During the 1960s and 1970s, Lancaster appeared in movies such as 1960’s Elmer Gantry, which earned him a Best Actor Oscar for his performance as a con man turned preacher; 1961’s Judgment at Nuremberg, about the World War II Nazi war-crime trials; 1962’s Birdman of Alcatraz, which was based on the true story of a convicted murderer who becomes a bird expert while behind bars and garnered Lancaster another Best Actor Oscar nomination; Italian director Luchino Visconti’s 1963 historical drama The Leopard, in which Lancaster plays an aging aristocrat; 1968’s The Swimmer, based on a John Cheever story; the 1970 disaster movie Airport; and 1979’s Zulu Dawn, with Peter O’Toole and Bob Hoskins.
In 1980, Lancaster co-starred in director Louis Malle’s Atlantic City and his performance as an aging gangster earned him his fourth Best Actor Academy Award nomination. He was also featured in Local Hero (1983), in which he plays an eccentric oil company owner; and 1989’s Field of Dreams, starring Kevin Costner.
Lancaster formed a production company with his agent, Harold Hecht, in the 1950s, becoming one of the first actors in Hollywood to do so. Among his producing credits were 1955’s Marty, which won Academy Awards for Best Picture, Best Director, Best Screenplay and Best Actor (Ernest Borgnine)."
(I remember this)
Oct 20, 1977:
Three Members Of The Southern Rock Band Lynyrd Skynyrd Die In A Mississippi Plane Crash
~~"In the summer of 1977, members of the rock band Aerosmith inspected an airplane they were considering chartering for their upcoming tour—a Convair 240 operated out of Addison, Texas. Concerns over the flight crew led Aerosmith to look elsewhere—a decision that saved one band but doomed another. The aircraft in question was instead chartered by the band Lynyrd Skynyrd, who were just setting out that autumn on a national tour that promised to be their biggest to date. On this day in 1977, however, during a flight from Greenville, South Carolina, to Baton Rouge, Louisiana, Lynyrd Skynyrd's tour plane crashed in a heavily wooded area of southeastern Mississippi during a failed emergency landing attempt, killing band-members Ronnie Van Zant, Steve Gaines and Cassie Gaines as well as the band's assistant road manager and the plane's pilot and co-pilot. Twenty others survived the crash.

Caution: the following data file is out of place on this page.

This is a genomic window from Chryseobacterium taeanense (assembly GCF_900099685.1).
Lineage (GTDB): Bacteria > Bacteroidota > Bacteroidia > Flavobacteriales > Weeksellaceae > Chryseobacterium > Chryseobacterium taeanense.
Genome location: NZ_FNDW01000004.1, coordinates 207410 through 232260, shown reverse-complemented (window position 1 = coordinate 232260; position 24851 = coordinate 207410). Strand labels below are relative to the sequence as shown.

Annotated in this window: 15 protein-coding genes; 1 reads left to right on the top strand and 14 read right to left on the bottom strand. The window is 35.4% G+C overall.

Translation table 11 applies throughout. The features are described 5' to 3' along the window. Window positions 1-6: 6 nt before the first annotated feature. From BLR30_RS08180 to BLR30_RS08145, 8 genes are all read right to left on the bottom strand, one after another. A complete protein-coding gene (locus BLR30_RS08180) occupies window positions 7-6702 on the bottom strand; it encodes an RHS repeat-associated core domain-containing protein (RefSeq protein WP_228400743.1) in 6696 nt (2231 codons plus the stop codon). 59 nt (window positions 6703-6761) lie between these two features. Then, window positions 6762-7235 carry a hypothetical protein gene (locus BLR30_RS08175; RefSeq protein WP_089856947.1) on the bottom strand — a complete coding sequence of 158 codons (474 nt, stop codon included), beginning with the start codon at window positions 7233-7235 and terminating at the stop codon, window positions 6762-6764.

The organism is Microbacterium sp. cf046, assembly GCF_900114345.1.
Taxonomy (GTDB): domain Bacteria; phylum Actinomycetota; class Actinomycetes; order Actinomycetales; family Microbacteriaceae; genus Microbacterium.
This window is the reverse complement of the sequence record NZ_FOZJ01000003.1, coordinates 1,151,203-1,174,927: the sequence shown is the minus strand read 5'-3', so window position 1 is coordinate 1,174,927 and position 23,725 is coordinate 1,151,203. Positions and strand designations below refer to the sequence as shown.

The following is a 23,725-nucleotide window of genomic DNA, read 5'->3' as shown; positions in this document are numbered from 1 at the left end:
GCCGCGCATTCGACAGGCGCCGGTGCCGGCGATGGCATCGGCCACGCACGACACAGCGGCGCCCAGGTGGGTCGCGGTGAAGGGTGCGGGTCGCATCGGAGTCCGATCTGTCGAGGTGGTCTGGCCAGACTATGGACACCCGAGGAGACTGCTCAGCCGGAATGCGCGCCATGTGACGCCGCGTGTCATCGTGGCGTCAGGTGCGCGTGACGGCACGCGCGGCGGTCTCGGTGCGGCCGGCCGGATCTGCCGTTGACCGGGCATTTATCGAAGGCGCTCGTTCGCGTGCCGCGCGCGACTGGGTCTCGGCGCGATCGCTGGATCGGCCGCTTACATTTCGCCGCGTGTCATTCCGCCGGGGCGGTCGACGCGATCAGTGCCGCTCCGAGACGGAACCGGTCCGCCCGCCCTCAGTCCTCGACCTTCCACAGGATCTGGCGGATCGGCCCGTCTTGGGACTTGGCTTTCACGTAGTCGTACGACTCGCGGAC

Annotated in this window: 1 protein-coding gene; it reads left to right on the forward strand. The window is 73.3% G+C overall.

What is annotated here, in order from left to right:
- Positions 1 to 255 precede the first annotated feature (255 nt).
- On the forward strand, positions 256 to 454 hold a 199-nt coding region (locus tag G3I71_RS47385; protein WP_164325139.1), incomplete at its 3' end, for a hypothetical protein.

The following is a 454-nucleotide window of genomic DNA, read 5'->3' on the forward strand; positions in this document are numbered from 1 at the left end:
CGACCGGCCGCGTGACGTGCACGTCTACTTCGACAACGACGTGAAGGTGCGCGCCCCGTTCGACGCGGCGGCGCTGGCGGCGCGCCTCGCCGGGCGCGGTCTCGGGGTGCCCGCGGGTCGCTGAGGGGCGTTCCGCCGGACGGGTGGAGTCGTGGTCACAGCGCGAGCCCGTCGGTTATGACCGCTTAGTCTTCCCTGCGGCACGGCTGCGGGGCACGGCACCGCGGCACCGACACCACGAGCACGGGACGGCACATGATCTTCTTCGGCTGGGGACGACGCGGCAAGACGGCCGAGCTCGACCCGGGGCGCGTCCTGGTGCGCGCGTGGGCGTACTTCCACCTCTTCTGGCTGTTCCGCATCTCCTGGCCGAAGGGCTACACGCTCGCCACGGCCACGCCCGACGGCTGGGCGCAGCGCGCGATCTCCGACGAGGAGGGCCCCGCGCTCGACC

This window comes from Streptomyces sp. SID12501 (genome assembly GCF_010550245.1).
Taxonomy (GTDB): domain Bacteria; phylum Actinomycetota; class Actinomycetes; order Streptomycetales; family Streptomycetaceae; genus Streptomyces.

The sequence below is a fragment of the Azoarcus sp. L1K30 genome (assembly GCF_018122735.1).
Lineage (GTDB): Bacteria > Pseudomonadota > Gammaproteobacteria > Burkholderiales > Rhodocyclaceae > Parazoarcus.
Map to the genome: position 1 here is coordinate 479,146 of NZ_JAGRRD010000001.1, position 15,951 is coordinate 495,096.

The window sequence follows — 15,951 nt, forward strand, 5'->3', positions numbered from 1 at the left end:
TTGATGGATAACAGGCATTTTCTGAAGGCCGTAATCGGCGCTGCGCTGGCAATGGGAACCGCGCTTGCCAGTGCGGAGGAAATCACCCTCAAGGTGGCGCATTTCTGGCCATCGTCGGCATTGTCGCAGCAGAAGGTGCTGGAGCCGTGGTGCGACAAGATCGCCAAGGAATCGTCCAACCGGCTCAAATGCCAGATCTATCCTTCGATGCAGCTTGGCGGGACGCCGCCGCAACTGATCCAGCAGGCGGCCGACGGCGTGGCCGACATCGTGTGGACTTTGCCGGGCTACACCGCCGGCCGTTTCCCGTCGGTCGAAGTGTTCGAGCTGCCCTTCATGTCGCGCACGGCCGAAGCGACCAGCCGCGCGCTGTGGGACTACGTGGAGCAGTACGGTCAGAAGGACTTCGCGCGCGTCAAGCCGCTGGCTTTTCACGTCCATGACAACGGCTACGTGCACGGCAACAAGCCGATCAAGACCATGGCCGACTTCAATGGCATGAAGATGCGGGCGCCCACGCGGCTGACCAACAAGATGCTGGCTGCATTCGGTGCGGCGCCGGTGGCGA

The original core of Lynyrd Skynyrd—Ronnie Van Zant, Bob Burns, Gary Rossington, Allen Collins and Larry Junstrom—first came together under the name "My Backyard" back in 1964, as Jacksonville, Florida, teenagers. Under that name and several others, the group developed its chops playing local and regional gigs throughout the 1960s and early 1970s, then finally broke out nationally in 1973 following the adoption of the name "Lynyrd Skynyrd" in honor of a high school gym teacher/nemesis named Leonard Skinner. The newly renamed band scored a major hit with their hard-driving debut album (pronounced 'lĕh-'nérd 'skin-'nérd) (1973), which featured one of the most familiar and joked-about rock anthems of all time, "Free Bird." Their follow-up album, Second Helping (1974), included the even bigger hit "Sweet Home Alabama," and it secured the band's status as giants of the southern rock subgenre.
On October 17, 1977, Lynyrd Skynyrd—now in a lineup that included backup singer Cassie Gaines and her guitarist brother, Steve—released their fifth studio album, Street Survivors, which would eventually be certified double-platinum. Three days later, however, tragedy struck the group when their chartered Convair 240 began to run out of fuel at 6,000 feet en route to Baton Rouge. The plane's crew, whom the National Transportation Safety Board would hold responsible for the mishap in the accident report issued eight months later, radioed Houston air-traffic control as the plane lost altitude, asking for directions to the nearest airfield. "We're low on fuel and we're just about out of it," the pilot told Houston Center at approximately 6:42 pm. "We want vectors to McComb [airfield] poste-haste please, sir." Approximately 13 minutes later, however, the plane crashed just outside of Gillsburg, Mississippi."